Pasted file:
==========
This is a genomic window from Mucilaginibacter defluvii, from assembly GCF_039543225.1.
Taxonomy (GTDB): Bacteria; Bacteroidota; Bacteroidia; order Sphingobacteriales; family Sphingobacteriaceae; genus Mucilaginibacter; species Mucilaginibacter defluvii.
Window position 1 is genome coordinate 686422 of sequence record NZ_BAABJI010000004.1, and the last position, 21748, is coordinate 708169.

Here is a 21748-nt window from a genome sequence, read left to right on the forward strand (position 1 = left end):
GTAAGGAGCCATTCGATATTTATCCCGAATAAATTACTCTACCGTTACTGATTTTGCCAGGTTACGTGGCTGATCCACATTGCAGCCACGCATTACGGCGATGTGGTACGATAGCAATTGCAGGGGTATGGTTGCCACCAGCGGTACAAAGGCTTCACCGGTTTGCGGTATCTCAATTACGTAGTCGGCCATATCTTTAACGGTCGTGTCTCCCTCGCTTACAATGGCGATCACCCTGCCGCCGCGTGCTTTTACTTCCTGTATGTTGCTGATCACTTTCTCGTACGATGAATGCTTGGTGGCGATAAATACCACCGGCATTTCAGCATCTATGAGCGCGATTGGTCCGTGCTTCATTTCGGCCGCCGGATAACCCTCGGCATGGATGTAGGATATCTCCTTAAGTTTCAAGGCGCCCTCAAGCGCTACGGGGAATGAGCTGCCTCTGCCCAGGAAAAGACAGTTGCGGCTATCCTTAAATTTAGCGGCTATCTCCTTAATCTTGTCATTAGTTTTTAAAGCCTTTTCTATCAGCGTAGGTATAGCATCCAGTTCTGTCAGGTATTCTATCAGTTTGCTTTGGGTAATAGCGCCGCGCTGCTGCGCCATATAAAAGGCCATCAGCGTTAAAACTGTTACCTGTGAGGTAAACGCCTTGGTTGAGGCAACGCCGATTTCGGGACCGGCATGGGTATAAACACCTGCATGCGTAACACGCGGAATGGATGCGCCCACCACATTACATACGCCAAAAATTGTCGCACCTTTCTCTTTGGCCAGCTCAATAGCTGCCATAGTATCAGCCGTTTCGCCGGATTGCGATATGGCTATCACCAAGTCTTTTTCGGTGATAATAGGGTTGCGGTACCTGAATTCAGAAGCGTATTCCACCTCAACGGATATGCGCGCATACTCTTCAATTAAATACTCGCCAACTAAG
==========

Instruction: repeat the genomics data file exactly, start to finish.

This is a genomic window from Mucilaginibacter defluvii, from assembly GCF_039543225.1.
Taxonomy (GTDB): Bacteria; Bacteroidota; Bacteroidia; order Sphingobacteriales; family Sphingobacteriaceae; genus Mucilaginibacter; species Mucilaginibacter defluvii.
Window position 1 is genome coordinate 686422 of sequence record NZ_BAABJI010000004.1, and the last position, 21748, is coordinate 708169.

Here is a 21748-nt window from a genome sequence, read left to right on the forward strand (position 1 = left end):
GTAAGGAGCCATTCGATATTTATCCCGAATAAATTACTCTACCGTTACTGATTTTGCCAGGTTACGTGGCTGATCCACATTGCAGCCACGCATTACGGCGATGTGGTACGATAGCAATTGCAGGGGTATGGTTGCCACCAGCGGTACAAAGGCTTCACCGGTTTGCGGTATCTCAATTACGTAGTCGGCCATATCTTTAACGGTCGTGTCTCCCTCGCTTACAATGGCGATCACCCTGCCGCCGCGTGCTTTTACTTCCTGTATGTTGCTGATCACTTTCTCGTACGATGAATGCTTGGTGGCGATAAATACCACCGGCATTTCAGCATCTATGAGCGCGATTGGTCCGTGCTTCATTTCGGCCGCCGGATAACCCTCGGCATGGATGTAGGATATCTCCTTAAGTTTCAAGGCGCCCTCAAGCGCTACGGGGAATGAGCTGCCTCTGCCCAGGAAAAGACAGTTGCGGCTATCCTTAAATTTAGCGGCTATCTCCTTAATCTTGTCATTAGTTTTTAAAGCCTTTTCTATCAGCGTAGGTATAGCATCCAGTTCTGTCAGGTATTCTATCAGTTTGCTTTGGGTAATAGCGCCGCGCTGCTGCGCCATATAAAAGGCCATCAGCGTTAAAACTGTTACCTGTGAGGTAAACGCCTTGGTTGAGGCAACGCCGATTTCGGGACCGGCATGGGTATAAACACCTGCATGCGTAACACGCGGAATGGATGCGCCCACCACATTACATACGCCAAAAATTGTCGCACCTTTCTCTTTGGCCAGCTCAATAGCTGCCATAGTATCAGCCGTTTCGCCGGATTGCGATATGGCTATCACCAAGTCTTTTTCGGTGATAATAGGGTTGCGGTACCTGAATTCAGAAGCGTATTCCACCTCAACGGATATGCGCGCATACTCTTCAATTAAATACTCGCCAACTAAG